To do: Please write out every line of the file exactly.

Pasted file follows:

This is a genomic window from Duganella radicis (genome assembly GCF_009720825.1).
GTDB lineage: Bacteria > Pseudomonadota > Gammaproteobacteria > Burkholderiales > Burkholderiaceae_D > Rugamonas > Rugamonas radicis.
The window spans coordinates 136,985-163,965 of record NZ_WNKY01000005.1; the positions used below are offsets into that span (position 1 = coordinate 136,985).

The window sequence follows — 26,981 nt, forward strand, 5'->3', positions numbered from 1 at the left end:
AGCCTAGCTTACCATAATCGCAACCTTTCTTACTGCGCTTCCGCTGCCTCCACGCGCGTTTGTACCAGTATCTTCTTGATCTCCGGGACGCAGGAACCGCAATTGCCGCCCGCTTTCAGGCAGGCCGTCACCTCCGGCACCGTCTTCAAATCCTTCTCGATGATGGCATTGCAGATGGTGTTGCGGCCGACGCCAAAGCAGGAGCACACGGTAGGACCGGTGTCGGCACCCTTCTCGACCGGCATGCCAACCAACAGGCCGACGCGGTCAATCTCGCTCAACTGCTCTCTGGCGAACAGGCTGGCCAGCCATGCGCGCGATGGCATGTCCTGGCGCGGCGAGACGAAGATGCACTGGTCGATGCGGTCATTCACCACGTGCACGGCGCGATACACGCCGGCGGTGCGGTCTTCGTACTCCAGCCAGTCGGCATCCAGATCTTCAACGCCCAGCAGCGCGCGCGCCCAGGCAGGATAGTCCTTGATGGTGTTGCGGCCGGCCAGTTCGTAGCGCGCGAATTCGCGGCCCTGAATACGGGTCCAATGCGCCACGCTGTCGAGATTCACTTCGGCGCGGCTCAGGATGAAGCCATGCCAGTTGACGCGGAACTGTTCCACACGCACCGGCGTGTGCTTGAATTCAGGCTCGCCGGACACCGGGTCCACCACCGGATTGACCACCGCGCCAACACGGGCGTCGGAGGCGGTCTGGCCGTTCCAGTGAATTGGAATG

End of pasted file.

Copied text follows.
This is a genomic window from Duganella radicis (genome assembly GCF_009720825.1).
GTDB lineage: Bacteria > Pseudomonadota > Gammaproteobacteria > Burkholderiales > Burkholderiaceae_D > Rugamonas > Rugamonas radicis.
The window spans coordinates 136,985-163,965 of record NZ_WNKY01000005.1; the positions used below are offsets into that span (position 1 = coordinate 136,985).

The window sequence follows — 26,981 nt, forward strand, 5'->3', positions numbered from 1 at the left end:
AGCCTAGCTTACCATAATCGCAACCTTTCTTACTGCGCTTCCGCTGCCTCCACGCGCGTTTGTACCAGTATCTTCTTGATCTCCGGGACGCAGGAACCGCAATTGCCGCCCGCTTTCAGGCAGGCCGTCACCTCCGGCACCGTCTTCAAATCCTTCTCGATGATGGCATTGCAGATGGTGTTGCGGCCGACGCCAAAGCAGGAGCACACGGTAGGACCGGTGTCGGCACCCTTCTCGACCGGCATGCCAACCAACAGGCCGACGCGGTCAATCTCGCTCAACTGCTCTCTGGCGAACAGGCTGGCCAGCCATGCGCGCGATGGCATGTCCTGGCGCGGCGAGACGAAGATGCACTGGTCGATGCGGTCATTCACCACGTGCACGGCGCGATACACGCCGGCGGTGCGGTCTTCGTACTCCAGCCAGTCGGCATCCAGATCTTCAACGCCCAGCAGCGCGCGCGCCCAGGCAGGATAGTCCTTGATGGTGTTGCGGCCGGCCAGTTCGTAGCGCGCGAATTCGCGGCCCTGAATACGGGTCCAATGCGCCACGCTGTCGAGATTCACTTCGGCGCGGCTCAGGATGAAGCCATGCCAGTTGACGCGGAACTGTTCCACACGCACCGGCGTGTGCTTGAATTCAGGCTCGCCGGACACCGGGTCCACCACCGGATTGACCACCGCGCCAACACGGGCGTCGGAGGCGGTCTGGCCGTTCCAGTGAATTGGAATG